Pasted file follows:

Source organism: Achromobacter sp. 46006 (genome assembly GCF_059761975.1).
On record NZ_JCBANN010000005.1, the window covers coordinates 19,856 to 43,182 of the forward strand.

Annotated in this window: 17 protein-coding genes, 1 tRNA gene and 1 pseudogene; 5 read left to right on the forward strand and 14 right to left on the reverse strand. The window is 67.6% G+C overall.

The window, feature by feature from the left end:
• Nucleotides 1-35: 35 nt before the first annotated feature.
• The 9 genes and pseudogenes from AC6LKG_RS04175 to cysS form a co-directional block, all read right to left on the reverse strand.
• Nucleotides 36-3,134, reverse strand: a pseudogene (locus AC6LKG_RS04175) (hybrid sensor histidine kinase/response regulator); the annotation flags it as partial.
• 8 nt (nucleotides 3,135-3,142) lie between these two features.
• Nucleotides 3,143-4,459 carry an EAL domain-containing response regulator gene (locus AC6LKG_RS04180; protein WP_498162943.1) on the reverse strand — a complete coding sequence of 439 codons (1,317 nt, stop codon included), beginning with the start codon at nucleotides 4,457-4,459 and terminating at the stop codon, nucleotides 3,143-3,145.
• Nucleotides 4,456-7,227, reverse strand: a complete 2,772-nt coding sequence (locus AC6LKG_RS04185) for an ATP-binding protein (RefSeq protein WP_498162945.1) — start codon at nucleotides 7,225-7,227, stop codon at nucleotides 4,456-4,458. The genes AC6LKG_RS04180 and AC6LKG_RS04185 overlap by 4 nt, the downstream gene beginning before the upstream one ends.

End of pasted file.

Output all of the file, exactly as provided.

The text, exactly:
Source organism: Achromobacter sp. 46006 (genome assembly GCF_059761975.1).
On record NZ_JCBANN010000005.1, the window covers coordinates 19,856 to 43,182 of the forward strand.

Annotated in this window: 17 protein-coding genes, 1 tRNA gene and 1 pseudogene; 5 read left to right on the forward strand and 14 right to left on the reverse strand. The window is 67.6% G+C overall.

The window, feature by feature from the left end:
• Nucleotides 1-35: 35 nt before the first annotated feature.
• The 9 genes and pseudogenes from AC6LKG_RS04175 to cysS form a co-directional block, all read right to left on the reverse strand.
• Nucleotides 36-3,134, reverse strand: a pseudogene (locus AC6LKG_RS04175) (hybrid sensor histidine kinase/response regulator); the annotation flags it as partial.
• 8 nt (nucleotides 3,135-3,142) lie between these two features.
• Nucleotides 3,143-4,459 carry an EAL domain-containing response regulator gene (locus AC6LKG_RS04180; protein WP_498162943.1) on the reverse strand — a complete coding sequence of 439 codons (1,317 nt, stop codon included), beginning with the start codon at nucleotides 4,457-4,459 and terminating at the stop codon, nucleotides 3,143-3,145.
• Nucleotides 4,456-7,227, reverse strand: a complete 2,772-nt coding sequence (locus AC6LKG_RS04185) for an ATP-binding protein (RefSeq protein WP_498162945.1) — start codon at nucleotides 7,225-7,227, stop codon at nucleotides 4,456-4,458. The genes AC6LKG_RS04180 and AC6LKG_RS04185 overlap by 4 nt, the downstream gene beginning before the upstream one ends.